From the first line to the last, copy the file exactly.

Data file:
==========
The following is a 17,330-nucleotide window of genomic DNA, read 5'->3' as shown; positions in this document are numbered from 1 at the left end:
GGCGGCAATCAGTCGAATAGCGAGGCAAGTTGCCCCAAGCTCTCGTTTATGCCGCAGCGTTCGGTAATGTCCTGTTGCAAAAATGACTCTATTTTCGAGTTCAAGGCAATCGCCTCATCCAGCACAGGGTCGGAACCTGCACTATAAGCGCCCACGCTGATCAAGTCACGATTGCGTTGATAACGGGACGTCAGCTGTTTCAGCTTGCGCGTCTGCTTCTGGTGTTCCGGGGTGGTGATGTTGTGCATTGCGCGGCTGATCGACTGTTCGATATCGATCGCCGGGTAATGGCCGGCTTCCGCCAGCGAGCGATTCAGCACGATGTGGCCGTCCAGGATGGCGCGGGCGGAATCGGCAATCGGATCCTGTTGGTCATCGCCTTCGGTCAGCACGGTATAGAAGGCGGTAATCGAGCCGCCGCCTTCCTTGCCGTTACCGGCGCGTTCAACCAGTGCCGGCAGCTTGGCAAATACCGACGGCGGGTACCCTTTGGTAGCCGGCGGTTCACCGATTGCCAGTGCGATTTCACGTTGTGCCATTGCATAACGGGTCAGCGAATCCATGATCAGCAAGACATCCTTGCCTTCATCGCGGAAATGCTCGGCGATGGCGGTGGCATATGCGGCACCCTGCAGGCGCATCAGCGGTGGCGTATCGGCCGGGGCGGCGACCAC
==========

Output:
The following is a 17,330-nucleotide window of genomic DNA, read 5'->3' as shown; positions in this document are numbered from 1 at the left end:
GGCGGCAATCAGTCGAATAGCGAGGCAAGTTGCCCCAAGCTCTCGTTTATGCCGCAGCGTTCGGTAATGTCCTGTTGCAAAAATGACTCTATTTTCGAGTTCAAGGCAATCGCCTCATCCAGCACAGGGTCGGAACCTGCACTATAAGCGCCCACGCTGATCAAGTCACGATTGCGTTGATAACGGGACGTCAGCTGTTTCAGCTTGCGCGTCTGCTTCTGGTGTTCCGGGGTGGTGATGTTGTGCATTGCGCGGCTGATCGACTGTTCGATATCGATCGCCGGGTAATGGCCGGCTTCCGCCAGCGAGCGATTCAGCACGATGTGGCCGTCCAGGATGGCGCGGGCGGAATCGGCAATCGGATCCTGTTGGTCATCGCCTTCGGTCAGCACGGTATAGAAGGCGGTAATCGAGCCGCCGCCTTCCTTGCCGTTACCGGCGCGTTCAACCAGTGCCGGCAGCTTGGCAAATACCGACGGCGGGTACCCTTTGGTAGCCGGCGGTTCACCGATTGCCAGTGCGATTTCACGTTGTGCCATTGCATAACGGGTCAGCGAATCCATGATCAGCAAGACATCCTTGCCTTCATCGCGGAAATGCTCGGCGATGGCGGTGGCATATGCGGCACCCTGCAGGCGCATCAGCGGTGGCGTATCGGCCGGGGCGGCGACCAC